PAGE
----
While Bernie Madoff is sitting pretty in his New York jail cell, a new alleged Ponzi scheme is being revealed halfway across the nation in Minnesota. Currently making headlines is Minnetonka businessman Tom Petters, who has pleaded not guilty to swindling $3.5 billion from investors across the globe. A couple of Petters' associates have already pled guilty to aiding him in his alleged swindling. But one man stands out from the rest -- Larry Reynolds.
Reynolds, known in Brockton as Larry Reservitz, has stepped out from his witness protection shadow and, according to the Minneapolis Star-Tribune, admitted to helping Petters launder billions of dollars over the years. Reservitz is no stranger to scamming and money-laundering, having had his own run-in with the feds 25 years ago. In fact, Reservitz has a record of fraud that stretches back to 1970 -- and more than 20 years ago, we warned that he was free to strike again. (In fact, our story on Reservitz has become a must-read for the Minneapolis media.)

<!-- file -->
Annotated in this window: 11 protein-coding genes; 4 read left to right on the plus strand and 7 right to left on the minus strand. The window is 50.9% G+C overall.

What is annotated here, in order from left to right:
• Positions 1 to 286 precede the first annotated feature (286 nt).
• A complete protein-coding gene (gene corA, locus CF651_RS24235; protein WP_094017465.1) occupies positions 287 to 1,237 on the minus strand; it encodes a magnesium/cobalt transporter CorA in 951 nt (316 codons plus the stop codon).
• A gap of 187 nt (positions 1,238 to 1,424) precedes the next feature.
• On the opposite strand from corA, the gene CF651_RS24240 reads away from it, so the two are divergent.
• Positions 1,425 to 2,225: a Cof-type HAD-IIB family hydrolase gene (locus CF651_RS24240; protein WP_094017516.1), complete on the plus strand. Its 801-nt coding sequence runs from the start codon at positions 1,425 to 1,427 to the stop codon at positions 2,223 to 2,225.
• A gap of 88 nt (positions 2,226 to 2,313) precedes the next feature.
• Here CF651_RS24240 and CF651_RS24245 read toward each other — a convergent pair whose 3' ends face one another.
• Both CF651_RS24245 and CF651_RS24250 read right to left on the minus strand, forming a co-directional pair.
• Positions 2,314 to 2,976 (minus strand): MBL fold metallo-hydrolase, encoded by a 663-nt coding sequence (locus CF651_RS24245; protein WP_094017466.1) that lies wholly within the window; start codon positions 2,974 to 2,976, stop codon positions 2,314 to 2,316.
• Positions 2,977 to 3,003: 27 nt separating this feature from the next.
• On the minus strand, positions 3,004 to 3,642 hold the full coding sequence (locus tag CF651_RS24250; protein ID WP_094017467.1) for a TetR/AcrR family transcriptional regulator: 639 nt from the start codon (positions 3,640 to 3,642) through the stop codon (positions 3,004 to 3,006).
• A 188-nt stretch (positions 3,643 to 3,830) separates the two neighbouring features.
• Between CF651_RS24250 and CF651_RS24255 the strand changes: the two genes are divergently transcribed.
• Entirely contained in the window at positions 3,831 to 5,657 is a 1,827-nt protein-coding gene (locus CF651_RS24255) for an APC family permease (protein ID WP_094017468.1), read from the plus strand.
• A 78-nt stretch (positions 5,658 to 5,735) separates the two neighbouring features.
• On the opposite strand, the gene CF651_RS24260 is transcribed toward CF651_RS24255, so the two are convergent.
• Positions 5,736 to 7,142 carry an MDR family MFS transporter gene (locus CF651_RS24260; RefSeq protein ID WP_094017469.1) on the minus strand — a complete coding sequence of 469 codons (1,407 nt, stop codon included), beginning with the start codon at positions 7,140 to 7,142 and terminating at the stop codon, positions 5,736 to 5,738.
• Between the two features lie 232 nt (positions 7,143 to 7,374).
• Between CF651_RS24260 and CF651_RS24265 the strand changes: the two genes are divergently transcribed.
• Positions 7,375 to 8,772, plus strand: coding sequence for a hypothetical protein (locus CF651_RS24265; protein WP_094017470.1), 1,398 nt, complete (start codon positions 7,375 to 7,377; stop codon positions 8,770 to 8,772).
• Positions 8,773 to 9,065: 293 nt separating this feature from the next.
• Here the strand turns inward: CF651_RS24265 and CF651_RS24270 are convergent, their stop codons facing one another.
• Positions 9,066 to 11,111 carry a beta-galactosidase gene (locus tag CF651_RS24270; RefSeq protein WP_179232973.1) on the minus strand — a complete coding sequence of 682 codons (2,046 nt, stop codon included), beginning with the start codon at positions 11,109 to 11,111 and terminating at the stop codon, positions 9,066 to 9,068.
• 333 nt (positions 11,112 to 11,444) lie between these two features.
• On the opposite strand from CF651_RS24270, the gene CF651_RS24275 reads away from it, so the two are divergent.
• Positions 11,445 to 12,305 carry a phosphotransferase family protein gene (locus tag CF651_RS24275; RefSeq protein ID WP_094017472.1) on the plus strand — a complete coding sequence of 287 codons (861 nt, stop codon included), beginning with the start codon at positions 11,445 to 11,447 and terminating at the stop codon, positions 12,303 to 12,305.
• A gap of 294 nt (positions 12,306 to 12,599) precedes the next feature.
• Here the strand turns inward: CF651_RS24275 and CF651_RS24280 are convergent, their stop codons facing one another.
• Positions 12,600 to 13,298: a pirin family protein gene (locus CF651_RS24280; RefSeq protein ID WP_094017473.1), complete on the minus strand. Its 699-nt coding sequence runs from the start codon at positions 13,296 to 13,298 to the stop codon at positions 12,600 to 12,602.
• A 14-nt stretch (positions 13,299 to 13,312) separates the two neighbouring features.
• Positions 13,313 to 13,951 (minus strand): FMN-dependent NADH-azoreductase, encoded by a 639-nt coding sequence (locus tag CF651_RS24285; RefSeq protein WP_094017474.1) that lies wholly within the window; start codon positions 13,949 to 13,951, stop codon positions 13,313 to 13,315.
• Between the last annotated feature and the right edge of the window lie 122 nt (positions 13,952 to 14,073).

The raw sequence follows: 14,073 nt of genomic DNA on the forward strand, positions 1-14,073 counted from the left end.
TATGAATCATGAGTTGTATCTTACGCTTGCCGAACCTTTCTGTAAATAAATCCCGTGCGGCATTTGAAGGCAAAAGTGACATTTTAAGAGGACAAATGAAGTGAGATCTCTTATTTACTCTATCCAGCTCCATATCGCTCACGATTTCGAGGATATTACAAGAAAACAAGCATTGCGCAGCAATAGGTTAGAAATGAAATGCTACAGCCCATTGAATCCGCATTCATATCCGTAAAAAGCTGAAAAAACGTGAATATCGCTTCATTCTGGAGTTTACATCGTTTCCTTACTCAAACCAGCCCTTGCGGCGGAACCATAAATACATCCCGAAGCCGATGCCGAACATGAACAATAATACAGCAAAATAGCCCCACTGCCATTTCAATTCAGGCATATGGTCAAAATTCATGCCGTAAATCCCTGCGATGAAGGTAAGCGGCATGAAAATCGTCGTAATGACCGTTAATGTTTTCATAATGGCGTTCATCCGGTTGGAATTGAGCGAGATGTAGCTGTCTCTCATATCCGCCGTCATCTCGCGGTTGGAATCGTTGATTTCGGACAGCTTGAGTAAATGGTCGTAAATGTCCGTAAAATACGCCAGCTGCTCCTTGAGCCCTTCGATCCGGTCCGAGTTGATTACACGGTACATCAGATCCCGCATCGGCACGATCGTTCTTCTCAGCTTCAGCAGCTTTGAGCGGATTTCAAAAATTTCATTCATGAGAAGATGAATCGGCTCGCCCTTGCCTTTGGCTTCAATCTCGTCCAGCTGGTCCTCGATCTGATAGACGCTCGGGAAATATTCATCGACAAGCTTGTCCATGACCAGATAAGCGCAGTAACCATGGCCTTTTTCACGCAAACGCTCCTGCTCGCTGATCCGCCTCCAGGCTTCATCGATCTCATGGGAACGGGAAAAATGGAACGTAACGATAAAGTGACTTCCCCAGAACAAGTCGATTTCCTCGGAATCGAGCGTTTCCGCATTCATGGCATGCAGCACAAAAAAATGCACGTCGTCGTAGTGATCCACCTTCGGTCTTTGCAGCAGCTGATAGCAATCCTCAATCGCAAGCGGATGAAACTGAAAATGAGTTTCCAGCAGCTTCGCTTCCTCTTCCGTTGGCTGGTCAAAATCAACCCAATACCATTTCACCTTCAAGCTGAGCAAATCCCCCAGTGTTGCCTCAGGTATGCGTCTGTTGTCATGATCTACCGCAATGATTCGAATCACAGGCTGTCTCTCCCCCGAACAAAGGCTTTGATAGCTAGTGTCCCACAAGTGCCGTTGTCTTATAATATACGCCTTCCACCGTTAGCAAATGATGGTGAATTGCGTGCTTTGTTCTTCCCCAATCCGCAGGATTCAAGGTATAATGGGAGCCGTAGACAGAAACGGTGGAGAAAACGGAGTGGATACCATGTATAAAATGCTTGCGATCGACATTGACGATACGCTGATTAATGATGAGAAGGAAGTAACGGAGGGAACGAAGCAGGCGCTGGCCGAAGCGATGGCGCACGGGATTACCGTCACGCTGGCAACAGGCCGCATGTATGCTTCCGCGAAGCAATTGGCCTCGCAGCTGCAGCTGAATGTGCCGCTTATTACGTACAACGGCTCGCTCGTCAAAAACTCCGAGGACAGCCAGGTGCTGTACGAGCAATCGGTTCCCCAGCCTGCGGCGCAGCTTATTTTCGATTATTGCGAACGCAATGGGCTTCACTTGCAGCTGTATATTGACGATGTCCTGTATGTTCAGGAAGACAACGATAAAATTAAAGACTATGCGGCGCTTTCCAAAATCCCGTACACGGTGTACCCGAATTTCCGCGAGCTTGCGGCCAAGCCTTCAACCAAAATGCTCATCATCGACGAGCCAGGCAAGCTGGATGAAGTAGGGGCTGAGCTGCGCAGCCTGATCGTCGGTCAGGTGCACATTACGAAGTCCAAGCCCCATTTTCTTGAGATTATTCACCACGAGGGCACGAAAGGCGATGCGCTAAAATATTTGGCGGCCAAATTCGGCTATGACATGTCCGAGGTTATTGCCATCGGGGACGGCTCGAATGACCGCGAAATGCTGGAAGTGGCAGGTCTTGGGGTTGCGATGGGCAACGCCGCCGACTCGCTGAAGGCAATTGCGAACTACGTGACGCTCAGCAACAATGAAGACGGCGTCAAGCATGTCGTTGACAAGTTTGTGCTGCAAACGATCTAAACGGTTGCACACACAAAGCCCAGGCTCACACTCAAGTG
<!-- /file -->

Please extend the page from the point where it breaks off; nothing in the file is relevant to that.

In 1986, the Phoenix reported at length about a bizarre scam in which Reservitz had a starring role -- a shady deal involving a phony check written on Scientology founder L. Ron Hubbard's account. At the time, Reservitz was well-known to the authorities as a former lawyer who'd been disbarred for his role in a 1970 insurance scam in which he concocted phony auto accidents. He fled to Europe after learning a grand jury had been convened to investigate, and evaded authorities for a year while traveling to Spain, Scotland, and Israel. Snapped up in England in 1971, he was eventually returned to Massachusetts, where he served 18 months in jail. But by 1980 he was at it again, and he eventually cut a deal with the Feds after being nabbed in yet another multimillion-dollar bank scam. (Around the same time, he'd also attempted to buy a truckload of weed from a DEA agent.) Around 1984 he became a federal informant, and in conversations recorded for the Feds he claimed he was involved in the 1986 Scientology scam.
Incredibly, though Reservitz eventually served more time for the pot bust and the 1980 bank scam, by 1986 he was in the witness protection program and, essentially, free to resume his life of crime. "As FBI agent Dennis Carney testified at the recent McNatt-DiFronzo trial," the Phoenix wrote that year, "the saga of 44-year-old Larry Reservitz may be far from over. 'He’s free to engage in other scams right now,' Carney said."
It now seems that statement was far too prescient.
FLASHBACK: What's the scam? Trying to bilk the Scientologists [Boston Phoenix, June 3, 1986]